sector accounting

Company | 16th November 2023

Orca’s Autumn Statement Preview

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Orca’s Autumn Statement Preview

The Chancellor Jeremy Hunt delivers his Autumn Statement on Wednesday 22 November, alongside an updated forecast from the Office of Budget Responsibility (OBR), and there is much speculation as to what he has in store for the housing market and the rates and thresholds for inheritance tax, amongst other areas. Whilst mainstream tax cuts and additional borrowing have already been ruled out through fear of re-fuelling inflation and adverse reaction from the OBR, better than expected forecasts means he has “headroom” for some concessions.

In March the OBR forecasts painted a gloomy picture, however these are expected to be revised upwards next week, with the economy now expected to grow by 0.5% this year and next. Borrowing is on course to be £20B lower than forecast in March, so the question is whether he will use this for additional spending and/or indirect tax cuts, in a bid to push up short-term growth.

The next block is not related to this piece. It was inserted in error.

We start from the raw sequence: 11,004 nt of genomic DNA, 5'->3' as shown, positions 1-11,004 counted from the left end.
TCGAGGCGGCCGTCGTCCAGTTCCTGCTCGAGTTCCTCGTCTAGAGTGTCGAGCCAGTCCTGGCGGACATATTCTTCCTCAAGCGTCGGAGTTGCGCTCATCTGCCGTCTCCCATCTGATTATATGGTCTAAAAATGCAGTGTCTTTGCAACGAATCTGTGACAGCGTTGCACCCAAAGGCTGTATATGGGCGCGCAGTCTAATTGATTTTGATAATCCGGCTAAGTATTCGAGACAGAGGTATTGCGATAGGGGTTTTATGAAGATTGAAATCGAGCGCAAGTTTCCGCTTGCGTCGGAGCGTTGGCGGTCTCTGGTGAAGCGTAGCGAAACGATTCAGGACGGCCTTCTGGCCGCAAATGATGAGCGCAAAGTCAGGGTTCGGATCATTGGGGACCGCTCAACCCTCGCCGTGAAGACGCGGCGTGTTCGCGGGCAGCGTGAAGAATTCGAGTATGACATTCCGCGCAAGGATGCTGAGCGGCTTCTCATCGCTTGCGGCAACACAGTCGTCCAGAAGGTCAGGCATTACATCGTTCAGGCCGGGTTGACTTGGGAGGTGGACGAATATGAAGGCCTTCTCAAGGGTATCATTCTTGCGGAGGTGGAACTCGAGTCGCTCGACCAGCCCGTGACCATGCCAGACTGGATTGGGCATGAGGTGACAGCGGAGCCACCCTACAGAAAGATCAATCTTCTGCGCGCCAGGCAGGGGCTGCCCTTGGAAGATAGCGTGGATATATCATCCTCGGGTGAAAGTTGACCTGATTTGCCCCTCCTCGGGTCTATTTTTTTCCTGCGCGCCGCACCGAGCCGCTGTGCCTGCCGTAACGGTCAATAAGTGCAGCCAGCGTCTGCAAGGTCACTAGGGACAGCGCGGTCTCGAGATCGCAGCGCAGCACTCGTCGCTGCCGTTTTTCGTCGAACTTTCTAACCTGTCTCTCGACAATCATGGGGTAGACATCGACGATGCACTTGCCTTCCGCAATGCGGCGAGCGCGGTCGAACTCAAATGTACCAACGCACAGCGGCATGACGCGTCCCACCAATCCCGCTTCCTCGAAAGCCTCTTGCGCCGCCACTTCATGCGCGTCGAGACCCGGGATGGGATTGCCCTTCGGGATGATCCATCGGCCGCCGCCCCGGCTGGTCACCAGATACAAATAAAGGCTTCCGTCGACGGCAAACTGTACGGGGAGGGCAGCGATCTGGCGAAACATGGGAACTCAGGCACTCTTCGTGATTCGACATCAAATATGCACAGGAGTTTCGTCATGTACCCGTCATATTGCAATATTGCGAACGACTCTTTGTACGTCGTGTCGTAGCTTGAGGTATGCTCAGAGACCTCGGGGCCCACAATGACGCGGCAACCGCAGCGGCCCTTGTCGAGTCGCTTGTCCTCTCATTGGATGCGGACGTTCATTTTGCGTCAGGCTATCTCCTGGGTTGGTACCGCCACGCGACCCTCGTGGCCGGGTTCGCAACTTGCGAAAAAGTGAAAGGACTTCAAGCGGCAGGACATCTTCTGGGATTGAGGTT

So what could be in store?

Cuts to inheritance tax (IHT) and stamp duty land tax (SDLT) are being considered. Currently, if your estate is worth more than £325,000, anything above this threshold could be subject to IHT at a rate of 40 per cent. You can get an additional allowance of £175,000 if you pass your main property on to your children or grandchildren. Jeremy Hunt is considering reducing the 40 per cent rate having decided that the move would not make inflation worse. Some are even suggesting abolishing IHT altogether, though this may be politically risky.

Regarding SDLT he is considering giving new homeowners who improve the energy efficiency of their properties in the first two years of their ownership a rebate. Under the proposal, if new homeowners improved the Energy Performance Rating (EPC) of a property in the first 24 months then they would be given some SDLT money back. An alternative would be to raise the threshold at which SDLT is incurred, from the current starting point of £250,000 (in England).

Help for first time buyers is also being mooted. This could take the form of an extension of the SDLT threshold or extension of the existing mortgage guarantee scheme which helps buyers purchase their first property with just 5% deposit.

Until he delivers his Statement next week, the above remains merely speculation. He could pull a tax rabbit out of the hat though this is unlikely given the state of the economy.

We’ll bring you reaction to the Statement itself next week.

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